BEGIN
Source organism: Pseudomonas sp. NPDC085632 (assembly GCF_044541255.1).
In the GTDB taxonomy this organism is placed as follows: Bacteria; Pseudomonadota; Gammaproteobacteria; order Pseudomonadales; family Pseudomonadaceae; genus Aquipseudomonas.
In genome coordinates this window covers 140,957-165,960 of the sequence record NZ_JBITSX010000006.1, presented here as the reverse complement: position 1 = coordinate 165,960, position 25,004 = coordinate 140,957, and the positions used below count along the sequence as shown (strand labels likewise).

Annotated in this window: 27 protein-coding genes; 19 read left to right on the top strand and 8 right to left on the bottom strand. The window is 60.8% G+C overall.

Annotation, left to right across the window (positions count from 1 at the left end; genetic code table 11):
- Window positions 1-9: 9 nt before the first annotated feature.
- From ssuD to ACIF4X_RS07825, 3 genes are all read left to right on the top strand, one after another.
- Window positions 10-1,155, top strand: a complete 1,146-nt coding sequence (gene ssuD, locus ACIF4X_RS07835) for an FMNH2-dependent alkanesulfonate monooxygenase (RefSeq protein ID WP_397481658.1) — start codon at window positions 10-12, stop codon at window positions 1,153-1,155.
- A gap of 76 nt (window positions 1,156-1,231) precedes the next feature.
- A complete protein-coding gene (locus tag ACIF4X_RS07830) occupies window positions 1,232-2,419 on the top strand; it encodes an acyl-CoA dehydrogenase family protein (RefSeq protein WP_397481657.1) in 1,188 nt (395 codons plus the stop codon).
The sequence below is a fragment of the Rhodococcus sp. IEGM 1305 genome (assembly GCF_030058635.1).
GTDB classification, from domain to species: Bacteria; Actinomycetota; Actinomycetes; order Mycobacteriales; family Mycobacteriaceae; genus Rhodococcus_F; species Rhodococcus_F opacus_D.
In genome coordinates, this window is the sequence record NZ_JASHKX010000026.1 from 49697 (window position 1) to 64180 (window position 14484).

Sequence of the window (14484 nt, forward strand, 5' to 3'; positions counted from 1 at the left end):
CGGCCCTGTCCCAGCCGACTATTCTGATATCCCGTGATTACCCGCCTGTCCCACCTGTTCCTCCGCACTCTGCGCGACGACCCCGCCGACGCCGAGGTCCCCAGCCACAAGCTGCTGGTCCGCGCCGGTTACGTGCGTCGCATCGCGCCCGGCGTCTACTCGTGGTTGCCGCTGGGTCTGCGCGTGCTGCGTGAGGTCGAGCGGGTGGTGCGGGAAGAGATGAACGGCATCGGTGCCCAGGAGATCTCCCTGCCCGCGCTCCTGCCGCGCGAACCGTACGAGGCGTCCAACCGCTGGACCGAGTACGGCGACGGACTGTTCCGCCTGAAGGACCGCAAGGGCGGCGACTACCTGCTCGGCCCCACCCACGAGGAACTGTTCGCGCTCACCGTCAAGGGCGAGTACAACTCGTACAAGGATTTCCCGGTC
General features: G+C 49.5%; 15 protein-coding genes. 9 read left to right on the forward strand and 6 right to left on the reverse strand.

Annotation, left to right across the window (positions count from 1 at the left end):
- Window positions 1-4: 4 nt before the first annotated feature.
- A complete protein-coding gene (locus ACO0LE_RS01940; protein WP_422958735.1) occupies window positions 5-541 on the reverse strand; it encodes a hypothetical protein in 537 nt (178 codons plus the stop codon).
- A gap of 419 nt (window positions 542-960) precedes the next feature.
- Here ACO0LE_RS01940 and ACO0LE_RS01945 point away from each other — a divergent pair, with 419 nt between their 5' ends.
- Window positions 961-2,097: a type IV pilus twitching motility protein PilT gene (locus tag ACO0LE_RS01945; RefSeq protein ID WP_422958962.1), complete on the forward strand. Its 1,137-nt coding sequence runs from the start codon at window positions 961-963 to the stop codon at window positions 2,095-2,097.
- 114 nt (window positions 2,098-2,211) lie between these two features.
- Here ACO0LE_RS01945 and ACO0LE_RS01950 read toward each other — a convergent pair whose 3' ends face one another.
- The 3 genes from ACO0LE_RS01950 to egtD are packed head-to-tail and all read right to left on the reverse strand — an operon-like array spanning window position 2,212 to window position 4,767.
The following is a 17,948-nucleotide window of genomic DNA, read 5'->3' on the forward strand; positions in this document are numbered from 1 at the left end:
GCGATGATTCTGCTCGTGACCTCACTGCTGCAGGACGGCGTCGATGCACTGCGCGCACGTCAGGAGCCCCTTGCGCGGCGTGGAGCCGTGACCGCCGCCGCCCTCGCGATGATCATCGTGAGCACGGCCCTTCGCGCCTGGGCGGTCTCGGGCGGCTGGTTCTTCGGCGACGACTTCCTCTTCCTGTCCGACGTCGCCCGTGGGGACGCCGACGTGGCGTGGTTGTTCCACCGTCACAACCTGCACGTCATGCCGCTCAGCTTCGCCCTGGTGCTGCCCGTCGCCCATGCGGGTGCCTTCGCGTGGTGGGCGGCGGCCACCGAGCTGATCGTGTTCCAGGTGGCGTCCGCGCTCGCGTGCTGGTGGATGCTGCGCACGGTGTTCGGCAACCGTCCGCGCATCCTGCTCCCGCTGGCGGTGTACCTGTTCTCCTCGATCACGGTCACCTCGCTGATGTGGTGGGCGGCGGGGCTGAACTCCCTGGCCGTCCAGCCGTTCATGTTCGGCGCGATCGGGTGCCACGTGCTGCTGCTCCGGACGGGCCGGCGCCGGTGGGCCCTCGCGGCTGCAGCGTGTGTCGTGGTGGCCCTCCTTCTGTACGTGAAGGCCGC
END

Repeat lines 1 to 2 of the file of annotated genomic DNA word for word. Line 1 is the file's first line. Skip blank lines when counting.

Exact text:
Source organism: Pseudomonas sp. NPDC085632 (assembly GCF_044541255.1).
In the GTDB taxonomy this organism is placed as follows: Bacteria; Pseudomonadota; Gammaproteobacteria; order Pseudomonadales; family Pseudomonadaceae; genus Aquipseudomonas.